The Subconscious Interview with S.M. Beiko

Just what, exact­ly, is The Sub­con­scious Inter­view? Con­sid­er it an interviewee’s fan­ta­sy, the oppor­tu­ni­ty for the sub­ject to both ask and answer ques­tions nev­er posed to him or her before. These can be on any top­ic what­so­ev­er. Or, if you like, con­sid­er me lazy and/or unsmart enough to come up with ques­tions on my own.

Today’s Sub­con­scious Inter­vie­wee (the first!) is S.M. Beiko, edi­tor for ChiZine Pub­li­ca­tions and author of the YA fan­ta­sy The Lake and the Library.

You may find part one of this inter­view (the “con­scious” part) here.

Per­haps not coin­ci­den­tal­ly con­sid­er­ing her back­ground as an edi­tor and nov­el­ist, Beiko has decid­ed on a book-relat­ed approach to The Sub­con­scious Inter­view.

What was the pub­lish­ing process like?

Your typ­i­cal Tues­day slush­pile.

Long. My book was pulled out of the slush-pile—the noto­ri­ous ‘unso­licit­ed man­u­script’ heap that is thou­sands of sub­mis­sions tall, and where maybe only 1% of pub­lished books come out of. I fin­ished the book in 2006, and didn’t get inter­est from a pub­lish­er (ECW) until 2009. The con­tract was drawn up and signed at the end of 2010, and the book came out in Spring 2013. So that’s … 7 years (4 if we’re only going from con­tract to pub­li­ca­tion)? Remem­ber, though, this was my first book—it’s take a while to ‘break in’, as it were, espe­cial­ly when you’re com­pet­ing with thou­sands of oth­er authors and their sub­mis­sions, or authors who are already estab­lished and are more of a ‘sure thing’ than the new­bies. As well as fight­ing for the time of edi­tors who are so inun­dat­ed with subs that they for­get about yours. Ah well! I’ve got my first book done, that’s my foot in the door. Here’s hop­ing the sec­ond doesn’t take as long. But you nev­er know. Since I’ve also got the ‘pub­lish­er per­spec­tive’, I know what it looks like on the oth­er end of pro­duc­tion, and believe me, everyone’s doing their best!

How much promotion/what kind of pro­mo­tion did you per­son­al­ly do for your book (out­side of what the pub­lish­er pro­vid­ed)?

I did a fair bit of pro­mo­tion because I knew that it would be up to me to go out into the world, show off my book, talk about how awe­some it was, and ingra­ti­ate myself in the book world under my own steam. A lot of authors think you get a pub­lish­ing con­tract and bam, it’s a gold­en tick­et. News­flash: you got­ta pound the pave­ment if you want results, and be will­ing to do what­ev­er it takes. Luck­i­ly, work­ing in pub­lish­ing in Toron­to, as well as get­ting into the com­mu­ni­ty in Win­nipeg, pro­vid­ed a strong foun­da­tion for me, and all the con­nec­tions I made came through when my nar­row prom-win­dow opened.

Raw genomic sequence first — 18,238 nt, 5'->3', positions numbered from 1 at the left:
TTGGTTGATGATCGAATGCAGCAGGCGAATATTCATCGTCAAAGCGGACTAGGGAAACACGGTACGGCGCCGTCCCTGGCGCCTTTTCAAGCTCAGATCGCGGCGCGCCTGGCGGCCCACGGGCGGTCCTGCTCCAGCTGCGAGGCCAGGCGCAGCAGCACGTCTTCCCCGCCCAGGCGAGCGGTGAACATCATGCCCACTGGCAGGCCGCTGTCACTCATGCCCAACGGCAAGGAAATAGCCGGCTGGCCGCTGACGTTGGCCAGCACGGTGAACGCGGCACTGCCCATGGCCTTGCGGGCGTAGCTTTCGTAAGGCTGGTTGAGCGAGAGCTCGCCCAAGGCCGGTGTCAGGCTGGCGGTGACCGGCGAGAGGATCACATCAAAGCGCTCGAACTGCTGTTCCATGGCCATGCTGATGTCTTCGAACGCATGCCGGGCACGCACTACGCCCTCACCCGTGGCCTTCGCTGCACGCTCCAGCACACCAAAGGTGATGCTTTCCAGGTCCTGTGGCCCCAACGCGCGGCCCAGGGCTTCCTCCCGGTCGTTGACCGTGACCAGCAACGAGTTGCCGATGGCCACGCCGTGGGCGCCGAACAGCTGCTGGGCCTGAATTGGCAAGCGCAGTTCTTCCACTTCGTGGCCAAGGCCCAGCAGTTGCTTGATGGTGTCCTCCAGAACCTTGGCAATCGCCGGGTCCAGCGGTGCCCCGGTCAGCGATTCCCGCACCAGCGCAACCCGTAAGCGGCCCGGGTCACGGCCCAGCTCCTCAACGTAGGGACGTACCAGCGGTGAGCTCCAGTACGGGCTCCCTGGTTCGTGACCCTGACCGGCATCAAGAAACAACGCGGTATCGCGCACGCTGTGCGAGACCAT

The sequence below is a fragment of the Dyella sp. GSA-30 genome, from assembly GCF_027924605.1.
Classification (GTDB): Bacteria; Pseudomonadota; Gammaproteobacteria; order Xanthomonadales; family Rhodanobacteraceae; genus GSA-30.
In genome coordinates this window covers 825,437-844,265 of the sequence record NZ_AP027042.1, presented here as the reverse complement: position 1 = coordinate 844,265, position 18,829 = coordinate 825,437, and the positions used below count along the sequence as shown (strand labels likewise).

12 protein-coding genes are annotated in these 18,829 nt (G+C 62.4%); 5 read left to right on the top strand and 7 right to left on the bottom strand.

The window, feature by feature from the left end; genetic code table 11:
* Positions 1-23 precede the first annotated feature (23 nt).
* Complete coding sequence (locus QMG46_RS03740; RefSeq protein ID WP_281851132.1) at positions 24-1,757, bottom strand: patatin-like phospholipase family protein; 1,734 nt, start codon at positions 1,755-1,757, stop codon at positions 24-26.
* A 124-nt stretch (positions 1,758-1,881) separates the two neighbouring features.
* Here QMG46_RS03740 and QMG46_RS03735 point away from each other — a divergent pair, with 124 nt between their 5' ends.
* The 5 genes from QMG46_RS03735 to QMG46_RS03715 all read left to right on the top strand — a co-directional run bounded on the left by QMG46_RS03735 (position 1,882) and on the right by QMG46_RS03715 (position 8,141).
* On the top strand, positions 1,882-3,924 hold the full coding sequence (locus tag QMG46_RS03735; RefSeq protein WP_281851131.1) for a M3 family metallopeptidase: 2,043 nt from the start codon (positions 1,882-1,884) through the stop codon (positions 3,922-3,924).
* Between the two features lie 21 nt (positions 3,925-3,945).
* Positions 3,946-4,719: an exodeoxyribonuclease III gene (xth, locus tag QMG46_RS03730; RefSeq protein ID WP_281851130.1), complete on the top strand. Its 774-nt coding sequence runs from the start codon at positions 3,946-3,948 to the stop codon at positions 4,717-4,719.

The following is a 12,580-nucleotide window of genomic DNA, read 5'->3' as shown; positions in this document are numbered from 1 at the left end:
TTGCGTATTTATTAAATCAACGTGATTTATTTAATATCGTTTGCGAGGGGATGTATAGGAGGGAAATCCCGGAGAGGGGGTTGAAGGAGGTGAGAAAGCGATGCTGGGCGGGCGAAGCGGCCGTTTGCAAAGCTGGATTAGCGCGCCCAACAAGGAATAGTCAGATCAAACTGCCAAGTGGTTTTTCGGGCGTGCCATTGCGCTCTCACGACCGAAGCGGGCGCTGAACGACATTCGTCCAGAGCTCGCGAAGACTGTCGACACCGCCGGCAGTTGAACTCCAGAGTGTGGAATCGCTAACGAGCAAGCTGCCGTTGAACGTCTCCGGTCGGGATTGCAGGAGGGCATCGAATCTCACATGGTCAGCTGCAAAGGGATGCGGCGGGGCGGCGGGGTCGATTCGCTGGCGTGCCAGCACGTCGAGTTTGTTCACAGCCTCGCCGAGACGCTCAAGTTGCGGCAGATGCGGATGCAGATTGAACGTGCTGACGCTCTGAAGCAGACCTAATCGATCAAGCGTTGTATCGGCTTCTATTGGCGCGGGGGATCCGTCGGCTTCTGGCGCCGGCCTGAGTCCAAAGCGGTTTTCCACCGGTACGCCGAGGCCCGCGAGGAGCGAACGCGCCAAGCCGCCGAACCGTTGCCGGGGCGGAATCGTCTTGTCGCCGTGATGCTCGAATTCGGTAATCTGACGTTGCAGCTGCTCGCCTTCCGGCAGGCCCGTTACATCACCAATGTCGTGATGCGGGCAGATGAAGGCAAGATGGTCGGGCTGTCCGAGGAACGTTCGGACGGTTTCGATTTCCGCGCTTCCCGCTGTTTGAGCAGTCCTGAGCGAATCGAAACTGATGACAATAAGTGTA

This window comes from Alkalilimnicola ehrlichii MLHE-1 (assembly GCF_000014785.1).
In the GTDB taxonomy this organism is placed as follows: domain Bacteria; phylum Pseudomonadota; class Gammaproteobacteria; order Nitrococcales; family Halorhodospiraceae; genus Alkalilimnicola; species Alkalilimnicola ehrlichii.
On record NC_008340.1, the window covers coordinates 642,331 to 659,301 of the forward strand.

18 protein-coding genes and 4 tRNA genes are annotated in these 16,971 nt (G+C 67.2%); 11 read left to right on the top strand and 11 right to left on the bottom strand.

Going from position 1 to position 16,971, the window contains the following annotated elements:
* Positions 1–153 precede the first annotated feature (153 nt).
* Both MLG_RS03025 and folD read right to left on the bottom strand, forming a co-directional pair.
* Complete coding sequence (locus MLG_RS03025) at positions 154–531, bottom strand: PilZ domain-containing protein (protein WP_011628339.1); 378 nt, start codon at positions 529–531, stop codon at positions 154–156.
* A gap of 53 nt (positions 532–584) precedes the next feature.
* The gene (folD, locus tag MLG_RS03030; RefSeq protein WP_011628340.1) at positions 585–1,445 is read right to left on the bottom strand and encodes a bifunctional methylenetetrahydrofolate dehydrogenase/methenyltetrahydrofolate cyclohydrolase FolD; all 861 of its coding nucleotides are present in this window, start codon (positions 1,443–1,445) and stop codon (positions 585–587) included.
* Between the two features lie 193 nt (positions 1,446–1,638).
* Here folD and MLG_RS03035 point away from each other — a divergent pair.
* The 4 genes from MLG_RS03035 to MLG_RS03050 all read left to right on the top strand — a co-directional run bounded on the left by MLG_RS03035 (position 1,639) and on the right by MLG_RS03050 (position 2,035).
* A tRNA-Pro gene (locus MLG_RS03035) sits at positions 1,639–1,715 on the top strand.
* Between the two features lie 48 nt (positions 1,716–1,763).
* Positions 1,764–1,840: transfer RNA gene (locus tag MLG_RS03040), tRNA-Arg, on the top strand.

I did a lot of speak­ing events—mainly lit­er­ary and spec­u­la­tive fic­tion con­ven­tions, launch­es, pan­els, work­shops, and book clubs. What­ev­er I could. I did sev­er­al speak­ing events in Win­nipeg, Toron­to, Keno­ra, and Cal­gary. I took part in book blogs and inter­views (yay!) and any time I had an event, I made sure my web­site was updat­ed. Some extreme­ly amaz­ing friends of mine made a gor­geous book trail­er for me. I Face­booked and Tweet­ed and put posters up around Winnipeg—in cof­fee shops and shop­ping districts—featuring info on my book. I went to oth­er people’s launch­es and hung out with the lit­er­ary com­mu­ni­ty. I con­tact­ed the local news­pa­per and they fea­tured me three times, because they’re amaz­ing. (I had ran­dom strangers com­ing up to me say­ing “Wow, I saw you in the paper!” which was pret­ty awe­some.) I talked about myself (I know, it’s hard) and hand­ed out my busi­ness cards. I was, and still am, always look­ing for oppor­tu­ni­ties. I also bought stock of my book to have on hand so I could sell it wher­ev­er I went. Moral of the sto­ry: always be will­ing to do any­thing, and always be pre­pared. That pro­mo win­dow is small. I’d say usu­al­ly about 6 months long before you lose your rel­e­vance (until the next book, that is). Do your best to be effec­tive while also resist­ing the urge to pep­per-spray peo­ple with your book.

What advice do you have for first time authors?

Always have an open mind.

As I said above, always have an open mind, and be pre­pared to do a lot of work after the book is done. I con­sid­er the book writ­ing the easy part. If you want peo­ple to know about you, you don’t just thrust the book into the world and expect it to have legs. YOU ARE THE LEGS. Pound the pave­ment with ‘em!

Also, don’t ever feel bad about men­tion­ing your accom­plish­ments, but try and stay hum­ble and approach­able; no one likes to have things shoved down their throats. AND HAVE A WEBSITE. Whether it’s a Word­Press blog or just a sim­ple “Bio, Books, Con­tact” thing online, the first thing peo­ple are going to do after they hear about you is Google you. You don’t have to spend a zil­lion dol­lars on this, but it’s a neces­si­ty now. The Inter­net is every­thing. That leads me to Face­book and Twit­ter: I don’t have a per­son­al Face­book page for myself as an author, but as your read­er­ship grows, you might want to con­sid­er it. I’m most active on my Twit­ter when it comes to author­ly things, and pub­lish­ers always look at your Twit­ter or num­ber of Face­book likes when they’re think­ing about sign­ing you on; do you come with a fol­low­ing, or will you have to build one? How good are you with inter­act­ing with readers/writers or fans? And be cre­ative with pro­mo. Make a geo­cache about your book in the city it takes place in. Do a give­away at your launch­es or read­ings. If it piques people’s inter­ests, they’ll remem­ber you.

Thanks, Saman­tha. Look­ing for­ward to the next one!

Pur­chase The Lake and the Library here.